Friday, August 24, 2007

The Park N Swap


So many things happened in my childhood, it’s hard to say what stuck and what didn’t. Life was just topsy-turvy. One day was normal and the next felt like you were doing handstands underwater.

Part of the divorce called for visitation rights for my father. I think they were supervised. At first we were aloud at the home he was staying at, as he was living with family friends. But then after he hit me it was at our house where he would come over, turn on the television, and promptly fall asleep. Yay, daddy’s here. *snore*

Legally, I think my father had custody rights. He had to pay child support, after all. I’m not sure. But then my mother got it in her head that life was better in New York, far away from the desert wasteland of Arizona. Granted, the place was starting to explode with industrialization which in theory would bring jobs, but New York was the promised land.

My mother sent out letters to her ‘family,’ that is, the ones she believed to be her family. At the same time we started selling everything we owned at the Park and Swap, which is basically a huge parking lot that rents out spaces each weekend so people can come and sell things. My brother and I loved the Park and Swap. We would run around and look at everything and sometimes bug our mother for money to buy something new, which of course we couldn’t considering the point was to sell off everything we owned. Once my brother did buy something new, I think a water gun, so my mother made him try to return it. When he couldn’t, he had to sell it at our table, and he made a profit.

Goodness, the Park and Swap. We would sit there all day in the sun trying to sell off what little we had. I remember there was this mirrored placemat my mother had, and on top she had placed a piece of crystal (one of her former occupations involved home parties and she had some product left over). Someone told her it was basically blinding everyone so it would be best to move it. There was the time she sold some shoehorn and then heard the guy snicker that it was worth double what he paid.

One time, I really wanted to play cards. I was bored. My mother was selling the deck of cards for 50 cents. I pleaded with her until finally she gave in. Inside was a twenty-dollar bill. She forgot she had hidden it in there. She always secreted money away, something I do now too. Every time I clean I find money hidden in places I have forgotten about.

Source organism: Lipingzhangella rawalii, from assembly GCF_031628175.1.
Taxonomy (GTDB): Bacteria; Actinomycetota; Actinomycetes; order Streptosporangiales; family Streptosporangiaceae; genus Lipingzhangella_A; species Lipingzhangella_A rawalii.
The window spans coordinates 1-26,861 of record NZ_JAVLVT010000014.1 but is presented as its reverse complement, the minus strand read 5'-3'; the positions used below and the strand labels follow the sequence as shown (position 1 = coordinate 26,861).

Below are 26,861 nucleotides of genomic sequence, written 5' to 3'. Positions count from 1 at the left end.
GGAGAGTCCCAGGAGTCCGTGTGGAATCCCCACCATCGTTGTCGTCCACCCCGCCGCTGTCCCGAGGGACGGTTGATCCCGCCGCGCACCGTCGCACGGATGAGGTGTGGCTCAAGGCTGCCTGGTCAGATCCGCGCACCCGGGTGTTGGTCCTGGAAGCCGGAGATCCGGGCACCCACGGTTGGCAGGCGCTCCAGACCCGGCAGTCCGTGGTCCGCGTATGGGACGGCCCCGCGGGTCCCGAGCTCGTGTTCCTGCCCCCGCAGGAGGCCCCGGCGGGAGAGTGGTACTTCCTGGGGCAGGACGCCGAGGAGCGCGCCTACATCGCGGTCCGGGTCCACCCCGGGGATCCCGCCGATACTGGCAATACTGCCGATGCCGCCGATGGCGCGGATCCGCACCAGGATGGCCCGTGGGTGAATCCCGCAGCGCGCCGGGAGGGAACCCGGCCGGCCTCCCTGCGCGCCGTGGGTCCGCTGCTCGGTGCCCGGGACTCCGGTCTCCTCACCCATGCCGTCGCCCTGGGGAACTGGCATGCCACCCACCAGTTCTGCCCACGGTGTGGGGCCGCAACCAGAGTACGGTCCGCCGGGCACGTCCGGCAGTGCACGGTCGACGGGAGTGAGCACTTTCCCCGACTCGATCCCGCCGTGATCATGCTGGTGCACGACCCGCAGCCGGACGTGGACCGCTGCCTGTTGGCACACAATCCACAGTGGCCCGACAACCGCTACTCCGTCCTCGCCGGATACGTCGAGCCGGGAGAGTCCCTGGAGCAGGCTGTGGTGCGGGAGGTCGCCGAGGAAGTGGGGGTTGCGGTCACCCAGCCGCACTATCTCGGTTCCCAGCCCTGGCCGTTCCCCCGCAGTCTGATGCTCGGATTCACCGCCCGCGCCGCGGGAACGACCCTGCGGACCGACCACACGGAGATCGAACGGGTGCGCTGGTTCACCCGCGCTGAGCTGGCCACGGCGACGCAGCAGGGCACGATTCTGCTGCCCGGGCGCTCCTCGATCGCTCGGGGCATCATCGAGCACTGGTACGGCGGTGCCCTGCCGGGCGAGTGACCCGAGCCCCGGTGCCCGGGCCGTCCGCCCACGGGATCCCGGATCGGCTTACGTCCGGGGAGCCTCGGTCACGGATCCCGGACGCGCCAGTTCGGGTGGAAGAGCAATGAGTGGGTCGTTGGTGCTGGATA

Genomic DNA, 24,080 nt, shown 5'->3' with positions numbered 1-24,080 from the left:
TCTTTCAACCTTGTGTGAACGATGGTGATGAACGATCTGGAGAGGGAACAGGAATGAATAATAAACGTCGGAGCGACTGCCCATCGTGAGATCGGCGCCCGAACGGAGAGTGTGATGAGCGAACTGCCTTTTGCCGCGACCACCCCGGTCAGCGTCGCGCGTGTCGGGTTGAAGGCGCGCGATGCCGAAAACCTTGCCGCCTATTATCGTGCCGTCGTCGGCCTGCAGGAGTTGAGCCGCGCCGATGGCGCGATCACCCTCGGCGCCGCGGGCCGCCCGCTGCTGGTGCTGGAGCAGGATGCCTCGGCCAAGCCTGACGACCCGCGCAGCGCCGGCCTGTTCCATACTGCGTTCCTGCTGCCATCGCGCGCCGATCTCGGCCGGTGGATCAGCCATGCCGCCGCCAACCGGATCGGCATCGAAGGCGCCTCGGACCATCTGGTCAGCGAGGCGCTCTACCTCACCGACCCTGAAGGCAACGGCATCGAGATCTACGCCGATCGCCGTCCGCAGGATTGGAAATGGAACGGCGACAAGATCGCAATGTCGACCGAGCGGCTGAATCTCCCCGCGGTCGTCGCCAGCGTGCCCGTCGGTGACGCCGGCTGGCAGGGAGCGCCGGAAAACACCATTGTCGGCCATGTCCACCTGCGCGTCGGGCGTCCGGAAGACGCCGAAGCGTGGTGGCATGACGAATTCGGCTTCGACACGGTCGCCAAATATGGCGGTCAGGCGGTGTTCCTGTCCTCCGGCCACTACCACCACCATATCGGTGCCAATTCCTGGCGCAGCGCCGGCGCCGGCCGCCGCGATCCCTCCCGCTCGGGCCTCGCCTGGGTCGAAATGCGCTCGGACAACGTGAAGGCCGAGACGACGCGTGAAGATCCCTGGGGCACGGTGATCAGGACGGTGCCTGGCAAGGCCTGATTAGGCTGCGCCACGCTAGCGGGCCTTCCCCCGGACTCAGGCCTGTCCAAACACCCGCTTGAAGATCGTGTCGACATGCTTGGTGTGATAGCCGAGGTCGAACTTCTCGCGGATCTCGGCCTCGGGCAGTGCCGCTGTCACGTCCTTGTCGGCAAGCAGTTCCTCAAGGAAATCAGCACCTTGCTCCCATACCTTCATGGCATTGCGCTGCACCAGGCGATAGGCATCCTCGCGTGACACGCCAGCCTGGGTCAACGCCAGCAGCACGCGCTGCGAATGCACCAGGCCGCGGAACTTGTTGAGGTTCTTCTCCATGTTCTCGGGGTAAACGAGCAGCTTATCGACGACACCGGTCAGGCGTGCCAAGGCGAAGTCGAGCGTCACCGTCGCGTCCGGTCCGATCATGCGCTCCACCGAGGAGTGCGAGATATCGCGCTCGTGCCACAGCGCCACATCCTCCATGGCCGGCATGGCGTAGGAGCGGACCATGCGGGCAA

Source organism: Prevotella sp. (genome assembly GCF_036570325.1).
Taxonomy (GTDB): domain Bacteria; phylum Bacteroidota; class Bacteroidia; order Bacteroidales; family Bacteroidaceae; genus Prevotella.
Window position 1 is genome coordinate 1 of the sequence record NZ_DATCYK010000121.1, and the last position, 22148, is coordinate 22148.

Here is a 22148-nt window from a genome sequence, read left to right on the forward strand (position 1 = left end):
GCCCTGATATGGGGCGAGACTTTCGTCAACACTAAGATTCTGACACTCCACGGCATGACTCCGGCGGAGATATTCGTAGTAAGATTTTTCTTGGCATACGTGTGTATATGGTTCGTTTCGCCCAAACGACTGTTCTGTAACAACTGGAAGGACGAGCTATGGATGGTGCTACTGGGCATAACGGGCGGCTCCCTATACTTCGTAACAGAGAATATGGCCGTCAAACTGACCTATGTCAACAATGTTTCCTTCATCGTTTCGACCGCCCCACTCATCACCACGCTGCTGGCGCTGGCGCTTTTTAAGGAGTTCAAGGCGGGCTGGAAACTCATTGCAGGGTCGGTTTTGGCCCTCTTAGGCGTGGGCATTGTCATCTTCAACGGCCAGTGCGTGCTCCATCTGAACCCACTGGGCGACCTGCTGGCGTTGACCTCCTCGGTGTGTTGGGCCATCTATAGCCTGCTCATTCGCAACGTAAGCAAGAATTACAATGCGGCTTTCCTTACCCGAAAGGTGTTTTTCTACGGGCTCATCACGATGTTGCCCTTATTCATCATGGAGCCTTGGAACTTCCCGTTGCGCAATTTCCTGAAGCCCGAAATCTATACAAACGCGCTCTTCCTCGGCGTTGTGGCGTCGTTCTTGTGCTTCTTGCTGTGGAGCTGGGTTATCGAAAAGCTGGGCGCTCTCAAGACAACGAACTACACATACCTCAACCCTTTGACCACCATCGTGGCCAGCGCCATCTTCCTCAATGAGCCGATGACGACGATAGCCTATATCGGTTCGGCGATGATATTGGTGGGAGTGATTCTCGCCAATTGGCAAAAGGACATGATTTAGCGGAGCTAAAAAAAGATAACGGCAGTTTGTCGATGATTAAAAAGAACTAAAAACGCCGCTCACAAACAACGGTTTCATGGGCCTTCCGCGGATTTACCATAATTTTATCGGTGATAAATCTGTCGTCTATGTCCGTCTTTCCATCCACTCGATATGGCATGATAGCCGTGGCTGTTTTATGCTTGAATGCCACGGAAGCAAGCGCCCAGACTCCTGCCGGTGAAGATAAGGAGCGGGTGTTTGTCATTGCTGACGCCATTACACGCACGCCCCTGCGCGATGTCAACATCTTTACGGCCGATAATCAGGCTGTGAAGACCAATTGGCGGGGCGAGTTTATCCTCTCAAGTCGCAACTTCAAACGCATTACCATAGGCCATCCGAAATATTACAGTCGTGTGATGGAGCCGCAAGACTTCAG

In Arizona we have what are called dust devils, the wind starts to zip around and basically form low-level funnel clouds on the ground. It’s kind of like mini-tornado’s that zip through the vastness of the desert but then die down quickly. Next to our booth was a woman selling these little rings, they were maybe a dollar each. I used to love trying them on and smiling at the sparkling ‘jewels’ which were probably nothing more than cheap glass. One of those dust devils tore through the Park and Swap and sent everyone’s wares flying. We all scrambled to get our goods, and then helped the others around us. I ran to the lady selling jewelry and helped her get everything back together. Such excitement! Then she wanted to offer me a ring as a thank you, since I’d been admiring them for so long. I was so happy! They were a bit big for me, but there was one with a pink heart. . . .

I wasn’t allowed by my mother and had to return the ring. She refused to allow this person to give me anything. I understood part of it, she wanted me to not expect a reward, but I still remember that ring.

The best part about the Park and Swap was that after we loaded up what was left and went home, we would stop at the 7/11 and get a Big Gulp. And, even better, the fountain was in the open so we could control how much ice or soda to put in. I always mixed mine, as much as it grossed out my brother. The best recipe was half orange, a quarter sprite, and a quarter cherry soda. Sometimes I’d ad a touch of root beer on top for some bite. In fact, my favorite soda is still a mixture of orange soda, sprite, and root beer. Not that I’ve had it in years. But my brother would say I was disgusting and my mother wonder, until finally she caved and tried some and admitted it was indeed tasty. As for the others, my brother would get I think Sprite or Cola and my mother her Diet Coke.

4 comments:

Chewy said...

It's so hard NOT to want to buy something at flea markets.

I once found a $50 bill behind a photo I hung on the wall. I, myself, had put it there months prior and forgot all about it.


In reply to your comment at my blog; "Dirty Pillows" from the movie "Carrie" - or in my case "Dirty Blue Pillows". LOL!

david mcmahon said...

Great post. I'm sure you remember the ring vividly ....

cherished79 said...

I love flea markets and especially 'Big Gulps'. Not good at bargaining though, would prefer just to pay the price that's asked.

Amel's Realm said...

INTERESTING story!!!

I LOVED the part about the ring and how you mixed your soda he he he...;-D